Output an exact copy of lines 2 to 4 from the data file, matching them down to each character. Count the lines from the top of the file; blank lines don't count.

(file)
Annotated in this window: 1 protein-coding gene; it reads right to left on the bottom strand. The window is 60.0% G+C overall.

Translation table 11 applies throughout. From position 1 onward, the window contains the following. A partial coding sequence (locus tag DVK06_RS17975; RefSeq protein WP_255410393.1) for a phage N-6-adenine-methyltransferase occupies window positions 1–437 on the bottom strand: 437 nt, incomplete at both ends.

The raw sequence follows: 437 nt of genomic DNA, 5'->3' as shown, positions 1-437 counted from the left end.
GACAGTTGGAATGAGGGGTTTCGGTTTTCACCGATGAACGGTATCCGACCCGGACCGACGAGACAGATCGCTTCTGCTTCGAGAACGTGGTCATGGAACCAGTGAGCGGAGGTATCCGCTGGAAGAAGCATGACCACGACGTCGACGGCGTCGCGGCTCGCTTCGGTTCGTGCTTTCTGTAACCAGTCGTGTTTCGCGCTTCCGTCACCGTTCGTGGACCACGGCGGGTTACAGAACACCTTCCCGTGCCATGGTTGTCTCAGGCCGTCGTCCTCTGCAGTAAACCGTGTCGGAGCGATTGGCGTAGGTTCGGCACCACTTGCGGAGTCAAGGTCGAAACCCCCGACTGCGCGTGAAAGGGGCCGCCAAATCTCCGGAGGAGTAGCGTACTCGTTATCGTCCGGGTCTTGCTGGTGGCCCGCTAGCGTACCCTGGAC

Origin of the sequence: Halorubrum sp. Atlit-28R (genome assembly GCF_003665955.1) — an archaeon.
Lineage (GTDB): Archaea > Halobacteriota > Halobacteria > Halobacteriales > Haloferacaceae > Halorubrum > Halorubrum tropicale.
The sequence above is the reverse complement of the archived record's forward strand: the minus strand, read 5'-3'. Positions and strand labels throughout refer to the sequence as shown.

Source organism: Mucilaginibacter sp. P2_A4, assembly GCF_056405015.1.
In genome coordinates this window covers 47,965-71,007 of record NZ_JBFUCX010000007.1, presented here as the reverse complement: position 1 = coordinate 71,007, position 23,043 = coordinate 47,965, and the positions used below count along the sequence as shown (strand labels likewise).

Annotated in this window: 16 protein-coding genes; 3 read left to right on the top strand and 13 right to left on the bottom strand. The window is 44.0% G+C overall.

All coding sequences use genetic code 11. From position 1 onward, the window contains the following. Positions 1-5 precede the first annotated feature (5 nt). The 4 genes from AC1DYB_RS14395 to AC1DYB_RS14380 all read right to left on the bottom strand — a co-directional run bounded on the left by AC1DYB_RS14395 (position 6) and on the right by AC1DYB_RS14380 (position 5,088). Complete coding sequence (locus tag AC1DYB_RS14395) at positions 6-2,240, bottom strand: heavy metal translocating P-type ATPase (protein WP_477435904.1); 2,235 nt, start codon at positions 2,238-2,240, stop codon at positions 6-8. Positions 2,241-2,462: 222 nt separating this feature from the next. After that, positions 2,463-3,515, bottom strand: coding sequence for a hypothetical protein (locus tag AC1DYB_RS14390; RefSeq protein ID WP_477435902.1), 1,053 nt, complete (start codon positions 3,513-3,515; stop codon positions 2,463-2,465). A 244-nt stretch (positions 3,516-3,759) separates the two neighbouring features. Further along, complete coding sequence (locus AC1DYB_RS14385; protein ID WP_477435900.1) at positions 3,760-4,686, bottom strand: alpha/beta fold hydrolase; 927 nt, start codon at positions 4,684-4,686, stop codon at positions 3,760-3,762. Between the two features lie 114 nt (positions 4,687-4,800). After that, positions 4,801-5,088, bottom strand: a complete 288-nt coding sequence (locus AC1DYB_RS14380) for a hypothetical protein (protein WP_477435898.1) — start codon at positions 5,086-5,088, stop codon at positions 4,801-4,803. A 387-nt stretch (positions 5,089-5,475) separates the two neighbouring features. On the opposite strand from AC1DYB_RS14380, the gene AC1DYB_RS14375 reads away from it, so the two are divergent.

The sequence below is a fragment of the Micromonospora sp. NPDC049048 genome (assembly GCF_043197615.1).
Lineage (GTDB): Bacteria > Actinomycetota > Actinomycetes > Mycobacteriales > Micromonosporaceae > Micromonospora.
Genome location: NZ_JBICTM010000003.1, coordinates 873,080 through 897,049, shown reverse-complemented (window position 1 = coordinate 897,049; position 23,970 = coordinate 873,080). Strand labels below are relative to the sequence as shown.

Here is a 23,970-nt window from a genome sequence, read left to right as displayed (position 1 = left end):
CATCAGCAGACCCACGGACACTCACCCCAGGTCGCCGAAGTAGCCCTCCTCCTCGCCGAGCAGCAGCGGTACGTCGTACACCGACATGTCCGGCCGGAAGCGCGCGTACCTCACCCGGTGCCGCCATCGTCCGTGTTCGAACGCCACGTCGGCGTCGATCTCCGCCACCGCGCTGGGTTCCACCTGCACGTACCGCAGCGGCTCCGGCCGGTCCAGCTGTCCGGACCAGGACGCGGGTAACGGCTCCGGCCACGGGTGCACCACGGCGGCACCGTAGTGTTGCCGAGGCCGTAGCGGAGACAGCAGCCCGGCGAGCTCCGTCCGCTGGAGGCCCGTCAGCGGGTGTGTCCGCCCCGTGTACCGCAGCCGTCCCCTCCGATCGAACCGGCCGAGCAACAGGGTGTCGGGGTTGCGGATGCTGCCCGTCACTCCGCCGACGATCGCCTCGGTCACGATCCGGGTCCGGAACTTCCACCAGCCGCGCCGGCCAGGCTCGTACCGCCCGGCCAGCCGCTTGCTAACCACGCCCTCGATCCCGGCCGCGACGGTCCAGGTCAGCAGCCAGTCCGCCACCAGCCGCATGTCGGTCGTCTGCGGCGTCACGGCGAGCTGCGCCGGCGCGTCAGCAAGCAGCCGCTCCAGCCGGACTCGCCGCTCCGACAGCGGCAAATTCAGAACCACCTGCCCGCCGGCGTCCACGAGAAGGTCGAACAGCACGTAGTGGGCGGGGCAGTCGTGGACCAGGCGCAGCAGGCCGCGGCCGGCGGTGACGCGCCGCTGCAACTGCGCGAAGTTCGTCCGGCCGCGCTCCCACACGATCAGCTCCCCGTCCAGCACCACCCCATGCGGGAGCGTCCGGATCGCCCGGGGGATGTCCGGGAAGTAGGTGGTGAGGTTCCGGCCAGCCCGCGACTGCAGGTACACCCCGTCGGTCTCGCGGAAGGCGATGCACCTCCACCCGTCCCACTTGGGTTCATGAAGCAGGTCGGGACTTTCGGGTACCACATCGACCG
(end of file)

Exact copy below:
Translation table 11 applies throughout. From position 1 onward, the window contains the following. A partial coding sequence (locus tag DVK06_RS17975; RefSeq protein WP_255410393.1) for a phage N-6-adenine-methyltransferase occupies window positions 1–437 on the bottom strand: 437 nt, incomplete at both ends.

The raw sequence follows: 437 nt of genomic DNA, 5'->3' as shown, positions 1-437 counted from the left end.
GACAGTTGGAATGAGGGGTTTCGGTTTTCACCGATGAACGGTATCCGACCCGGACCGACGAGACAGATCGCTTCTGCTTCGAGAACGTGGTCATGGAACCAGTGAGCGGAGGTATCCGCTGGAAGAAGCATGACCACGACGTCGACGGCGTCGCGGCTCGCTTCGGTTCGTGCTTTCTGTAACCAGTCGTGTTTCGCGCTTCCGTCACCGTTCGTGGACCACGGCGGGTTACAGAACACCTTCCCGTGCCATGGTTGTCTCAGGCCGTCGTCCTCTGCAGTAAACCGTGTCGGAGCGATTGGCGTAGGTTCGGCACCACTTGCGGAGTCAAGGTCGAAACCCCCGACTGCGCGTGAAAGGGGCCGCCAAATCTCCGGAGGAGTAGCGTACTCGTTATCGTCCGGGTCTTGCTGGTGGCCCGCTAGCGTACCCTGGAC